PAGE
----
Over the past few years, the IRS has made it clear that they are making cryptocurrency tax enforcement a priority. Over the past 12 months, the tax collecting agency has sent out over 10,000 warning and action letters to early Coinbase customers who may or may not have been accurately filing their crypto gains and losses on their taxes. These actions from regulators have many U.S. individuals wondering how the IRS is aware of their cryptocurrency transactions and ultimately asking the question: Does Coinbase report to the IRS?
As we have discussed in great detail in our Complete Guide to Cryptocurrency Taxes, cryptocurrency is treated as property for tax purposes. This means that capital gains and losses reporting rules apply to cryptocurrency similar to how they apply to stocks (another form of property).
For example, if you bought 0.1 BTC for $1,000 and then sold it two months later for $2,000, you have a $1,000 capital gain. This gain is a form of income. You report this gain on your tax return, and depending on what tax bracket you fall under, you pay a certain percentage of tax on the gain. Rates fluctuate based on your tax bracket as well as depending on whether it was a short term vs. a long term gain. This applies for all cryptocurrencies.
In short, it depends.
Coinbase sends a certain 1099 to both you (the account owner) and the IRS if you meet certain qualifying factors.
In years prior to 2021, Coinbase sent you a 1099-K tax form if:
If you met all three of these requirements prior to 2021, Coinbase sent you AND the IRS a copy of 1099-K.
NOTE - 1099-K reports your gross transaction proceeds from Coinbase. It does NOT report your gains and losses. 1099-K is not the document you use for reporting your crypto taxes. Learn everything you need to know about your 1099-K from Coinbase here.
NOTE - As of 2021, Coinbase is no longer issuing form 1099-K to customers.
You will receive Form 1099-MISC if you:
If you meet each of these three criteria, both you and the IRS will be sent a copy of your 1099-MISC.
1099-MISC details the amount of income you have earned from Coinbase. This income needs to be reported on your taxes.
1099 information reporting has been around for a long time, and it doesn’t come as a surprise that more and more cryptocurrency exchanges are starting to incorporate 1099 information reporting. There are exactly 20 different types of 1099’s in existence today (1099-K, 1099-MISC, 1099-B, 1099-DIV, etc.). Each of them serve the same general purpose: to provide information to the Internal Revenue Service (IRS) about certain types of income from non-employment-related sources.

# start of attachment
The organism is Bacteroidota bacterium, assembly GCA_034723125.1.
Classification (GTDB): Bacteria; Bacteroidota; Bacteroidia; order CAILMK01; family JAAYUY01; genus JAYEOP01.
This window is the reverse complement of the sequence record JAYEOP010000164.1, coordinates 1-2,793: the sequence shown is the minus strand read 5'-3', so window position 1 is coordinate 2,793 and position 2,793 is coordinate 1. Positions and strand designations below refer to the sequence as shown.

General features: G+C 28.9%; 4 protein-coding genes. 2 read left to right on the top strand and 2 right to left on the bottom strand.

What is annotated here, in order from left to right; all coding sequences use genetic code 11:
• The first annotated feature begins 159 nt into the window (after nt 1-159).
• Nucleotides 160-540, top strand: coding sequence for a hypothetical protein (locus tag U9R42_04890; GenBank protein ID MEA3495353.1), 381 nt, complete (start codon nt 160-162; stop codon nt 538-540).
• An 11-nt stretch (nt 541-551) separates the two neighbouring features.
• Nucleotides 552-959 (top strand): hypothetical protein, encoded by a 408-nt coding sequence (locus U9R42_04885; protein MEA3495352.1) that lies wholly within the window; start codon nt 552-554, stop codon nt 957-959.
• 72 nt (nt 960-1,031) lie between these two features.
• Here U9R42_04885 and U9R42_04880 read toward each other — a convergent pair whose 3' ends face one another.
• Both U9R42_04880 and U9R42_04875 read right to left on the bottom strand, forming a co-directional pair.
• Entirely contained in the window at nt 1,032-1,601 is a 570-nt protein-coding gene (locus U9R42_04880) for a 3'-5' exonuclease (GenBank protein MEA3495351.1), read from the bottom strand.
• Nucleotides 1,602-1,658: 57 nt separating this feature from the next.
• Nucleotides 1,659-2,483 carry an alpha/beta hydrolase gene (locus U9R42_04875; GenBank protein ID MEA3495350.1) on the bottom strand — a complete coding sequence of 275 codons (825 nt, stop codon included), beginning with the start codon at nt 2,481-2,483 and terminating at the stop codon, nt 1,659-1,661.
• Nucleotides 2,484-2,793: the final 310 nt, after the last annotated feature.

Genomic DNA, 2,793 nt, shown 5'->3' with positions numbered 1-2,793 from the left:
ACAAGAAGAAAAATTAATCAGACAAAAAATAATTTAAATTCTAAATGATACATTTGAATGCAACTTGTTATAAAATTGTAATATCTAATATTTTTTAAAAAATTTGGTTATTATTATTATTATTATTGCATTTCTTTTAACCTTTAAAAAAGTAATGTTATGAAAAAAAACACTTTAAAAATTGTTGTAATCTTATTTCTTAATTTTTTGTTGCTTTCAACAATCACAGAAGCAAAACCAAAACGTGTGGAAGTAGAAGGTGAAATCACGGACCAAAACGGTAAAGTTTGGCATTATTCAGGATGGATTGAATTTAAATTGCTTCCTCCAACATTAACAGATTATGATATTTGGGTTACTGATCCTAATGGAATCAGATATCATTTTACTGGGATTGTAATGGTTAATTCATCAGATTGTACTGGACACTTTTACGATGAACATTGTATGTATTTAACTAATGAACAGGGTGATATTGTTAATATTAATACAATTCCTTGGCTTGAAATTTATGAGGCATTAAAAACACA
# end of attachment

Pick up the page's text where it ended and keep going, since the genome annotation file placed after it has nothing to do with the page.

Put another way, 1099’s are sent out to report on the income that you received that wasn’t from an employer.
In the U.S., income is taxable. Sadly, there’s no way around this…
The income that you earn from cryptocurrency investing is no different, and these 1099’s give both you and the IRS records of this income. If the IRS receives a 1099 detailing income that you did not report on your taxes, it’s automatically flagged.
1099-K is an extremely misleading form that cryptocurrency exchanges are sending out to cover their bases from a regulatory and liability standpoint. The unfortunate thing is that 1099-K provides no information on your gains and losses (which is what actually needs to be reported from a taxpayer perspective).
To report your crypto taxes properly, you need to complete Form 8949. You can read our blog post detailing how to report crypto on taxes for a step-by-step walkthrough of this process.
Still confused? No problem. Our team here at CryptoTrader.Tax has been working with crypto taxes for a long time. We are happy to answer any of your tax related questions. Just send us a chat through the live chat widget on our homepage.
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Yes, Coinbase does report your crypto activity to the IRS if you meet certain criteria. It’s very important to note that even if you do not receive a 1099, you are still required to report all of your cryptocurrency income on your taxes. Not doing so would be considered tax fraud in the eyes of the IRS.
If there are any questions that our team can help answer, don’t hesitate to reach out!
This post is for informational purposes only and should not be construed as tax or investment advice. Please speak to your own crypto tax expert, CPA or tax attorney on how you should treat taxation of digital currencies.